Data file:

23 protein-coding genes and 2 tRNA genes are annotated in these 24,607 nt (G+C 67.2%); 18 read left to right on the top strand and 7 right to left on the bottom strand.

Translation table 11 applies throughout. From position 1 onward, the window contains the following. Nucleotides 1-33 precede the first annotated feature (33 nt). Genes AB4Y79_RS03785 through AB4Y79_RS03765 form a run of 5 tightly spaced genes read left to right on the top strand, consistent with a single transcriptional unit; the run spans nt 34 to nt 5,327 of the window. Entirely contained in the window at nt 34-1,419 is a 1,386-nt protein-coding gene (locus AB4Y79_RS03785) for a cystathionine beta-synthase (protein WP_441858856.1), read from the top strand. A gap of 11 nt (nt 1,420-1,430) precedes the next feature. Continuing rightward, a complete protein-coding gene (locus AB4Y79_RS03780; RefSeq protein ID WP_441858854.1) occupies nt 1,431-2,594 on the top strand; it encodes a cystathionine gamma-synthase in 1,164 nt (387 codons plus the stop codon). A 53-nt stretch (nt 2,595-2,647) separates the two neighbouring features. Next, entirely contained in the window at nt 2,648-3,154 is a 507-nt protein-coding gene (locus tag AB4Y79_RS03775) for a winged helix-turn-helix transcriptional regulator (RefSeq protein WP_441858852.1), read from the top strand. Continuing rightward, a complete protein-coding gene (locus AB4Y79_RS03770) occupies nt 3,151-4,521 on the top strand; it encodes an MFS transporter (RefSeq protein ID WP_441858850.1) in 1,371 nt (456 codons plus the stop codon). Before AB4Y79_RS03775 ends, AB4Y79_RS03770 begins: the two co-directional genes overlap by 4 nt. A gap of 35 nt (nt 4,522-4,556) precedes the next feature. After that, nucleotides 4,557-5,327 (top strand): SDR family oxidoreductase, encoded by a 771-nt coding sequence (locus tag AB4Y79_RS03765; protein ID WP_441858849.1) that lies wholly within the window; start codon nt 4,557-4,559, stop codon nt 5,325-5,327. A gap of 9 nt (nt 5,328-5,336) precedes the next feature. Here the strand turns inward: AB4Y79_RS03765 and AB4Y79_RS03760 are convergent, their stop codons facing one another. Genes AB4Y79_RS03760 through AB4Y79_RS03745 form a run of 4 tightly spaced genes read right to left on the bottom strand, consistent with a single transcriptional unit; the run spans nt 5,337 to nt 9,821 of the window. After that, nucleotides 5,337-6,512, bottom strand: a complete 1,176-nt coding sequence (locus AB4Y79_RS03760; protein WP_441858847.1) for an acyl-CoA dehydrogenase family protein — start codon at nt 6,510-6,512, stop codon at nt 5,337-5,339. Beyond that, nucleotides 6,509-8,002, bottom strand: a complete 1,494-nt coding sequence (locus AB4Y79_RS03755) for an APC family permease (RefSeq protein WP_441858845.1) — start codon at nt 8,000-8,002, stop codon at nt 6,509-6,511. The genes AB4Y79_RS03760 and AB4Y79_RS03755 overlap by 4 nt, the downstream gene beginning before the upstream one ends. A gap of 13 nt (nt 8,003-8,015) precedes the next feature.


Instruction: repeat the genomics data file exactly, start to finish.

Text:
23 protein-coding genes and 2 tRNA genes are annotated in these 24,607 nt (G+C 67.2%); 18 read left to right on the top strand and 7 right to left on the bottom strand.

Translation table 11 applies throughout. From position 1 onward, the window contains the following. Nucleotides 1-33 precede the first annotated feature (33 nt). Genes AB4Y79_RS03785 through AB4Y79_RS03765 form a run of 5 tightly spaced genes read left to right on the top strand, consistent with a single transcriptional unit; the run spans nt 34 to nt 5,327 of the window. Entirely contained in the window at nt 34-1,419 is a 1,386-nt protein-coding gene (locus AB4Y79_RS03785) for a cystathionine beta-synthase (protein WP_441858856.1), read from the top strand. A gap of 11 nt (nt 1,420-1,430) precedes the next feature. Continuing rightward, a complete protein-coding gene (locus AB4Y79_RS03780; RefSeq protein ID WP_441858854.1) occupies nt 1,431-2,594 on the top strand; it encodes a cystathionine gamma-synthase in 1,164 nt (387 codons plus the stop codon). A 53-nt stretch (nt 2,595-2,647) separates the two neighbouring features. Next, entirely contained in the window at nt 2,648-3,154 is a 507-nt protein-coding gene (locus tag AB4Y79_RS03775) for a winged helix-turn-helix transcriptional regulator (RefSeq protein WP_441858852.1), read from the top strand. Continuing rightward, a complete protein-coding gene (locus AB4Y79_RS03770) occupies nt 3,151-4,521 on the top strand; it encodes an MFS transporter (RefSeq protein ID WP_441858850.1) in 1,371 nt (456 codons plus the stop codon). Before AB4Y79_RS03775 ends, AB4Y79_RS03770 begins: the two co-directional genes overlap by 4 nt. A gap of 35 nt (nt 4,522-4,556) precedes the next feature. After that, nucleotides 4,557-5,327 (top strand): SDR family oxidoreductase, encoded by a 771-nt coding sequence (locus tag AB4Y79_RS03765; protein ID WP_441858849.1) that lies wholly within the window; start codon nt 4,557-4,559, stop codon nt 5,325-5,327. A gap of 9 nt (nt 5,328-5,336) precedes the next feature. Here the strand turns inward: AB4Y79_RS03765 and AB4Y79_RS03760 are convergent, their stop codons facing one another. Genes AB4Y79_RS03760 through AB4Y79_RS03745 form a run of 4 tightly spaced genes read right to left on the bottom strand, consistent with a single transcriptional unit; the run spans nt 5,337 to nt 9,821 of the window. After that, nucleotides 5,337-6,512, bottom strand: a complete 1,176-nt coding sequence (locus AB4Y79_RS03760; protein WP_441858847.1) for an acyl-CoA dehydrogenase family protein — start codon at nt 6,510-6,512, stop codon at nt 5,337-5,339. Beyond that, nucleotides 6,509-8,002, bottom strand: a complete 1,494-nt coding sequence (locus AB4Y79_RS03755) for an APC family permease (RefSeq protein WP_441858845.1) — start codon at nt 8,000-8,002, stop codon at nt 6,509-6,511. The genes AB4Y79_RS03760 and AB4Y79_RS03755 overlap by 4 nt, the downstream gene beginning before the upstream one ends. A gap of 13 nt (nt 8,003-8,015) precedes the next feature.